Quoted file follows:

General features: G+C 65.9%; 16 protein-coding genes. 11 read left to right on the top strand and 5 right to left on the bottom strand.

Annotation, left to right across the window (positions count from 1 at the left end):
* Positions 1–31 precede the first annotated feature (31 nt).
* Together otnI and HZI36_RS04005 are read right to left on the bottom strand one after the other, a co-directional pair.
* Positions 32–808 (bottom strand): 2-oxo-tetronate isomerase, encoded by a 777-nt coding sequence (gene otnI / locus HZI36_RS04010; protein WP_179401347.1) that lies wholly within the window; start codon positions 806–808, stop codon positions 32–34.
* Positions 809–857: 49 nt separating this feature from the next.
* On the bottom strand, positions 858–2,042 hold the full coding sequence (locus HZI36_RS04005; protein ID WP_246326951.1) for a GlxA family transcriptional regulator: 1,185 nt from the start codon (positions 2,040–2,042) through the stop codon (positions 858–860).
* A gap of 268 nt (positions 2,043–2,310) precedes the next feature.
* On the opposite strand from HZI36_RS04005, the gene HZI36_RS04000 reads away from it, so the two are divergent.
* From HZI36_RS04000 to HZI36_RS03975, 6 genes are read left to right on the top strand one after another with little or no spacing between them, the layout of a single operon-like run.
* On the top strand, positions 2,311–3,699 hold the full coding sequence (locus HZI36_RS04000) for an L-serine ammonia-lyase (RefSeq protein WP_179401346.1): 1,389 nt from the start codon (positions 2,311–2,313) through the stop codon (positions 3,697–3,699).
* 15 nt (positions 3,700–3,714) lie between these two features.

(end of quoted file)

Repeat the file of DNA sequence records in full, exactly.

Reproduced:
General features: G+C 65.9%; 16 protein-coding genes. 11 read left to right on the top strand and 5 right to left on the bottom strand.

Annotation, left to right across the window (positions count from 1 at the left end):
* Positions 1–31 precede the first annotated feature (31 nt).
* Together otnI and HZI36_RS04005 are read right to left on the bottom strand one after the other, a co-directional pair.
* Positions 32–808 (bottom strand): 2-oxo-tetronate isomerase, encoded by a 777-nt coding sequence (gene otnI / locus HZI36_RS04010; protein WP_179401347.1) that lies wholly within the window; start codon positions 806–808, stop codon positions 32–34.
* Positions 809–857: 49 nt separating this feature from the next.
* On the bottom strand, positions 858–2,042 hold the full coding sequence (locus HZI36_RS04005; protein ID WP_246326951.1) for a GlxA family transcriptional regulator: 1,185 nt from the start codon (positions 2,040–2,042) through the stop codon (positions 858–860).
* A gap of 268 nt (positions 2,043–2,310) precedes the next feature.
* On the opposite strand from HZI36_RS04005, the gene HZI36_RS04000 reads away from it, so the two are divergent.
* From HZI36_RS04000 to HZI36_RS03975, 6 genes are read left to right on the top strand one after another with little or no spacing between them, the layout of a single operon-like run.
* On the top strand, positions 2,311–3,699 hold the full coding sequence (locus HZI36_RS04000) for an L-serine ammonia-lyase (RefSeq protein WP_179401346.1): 1,389 nt from the start codon (positions 2,311–2,313) through the stop codon (positions 3,697–3,699).
* 15 nt (positions 3,700–3,714) lie between these two features.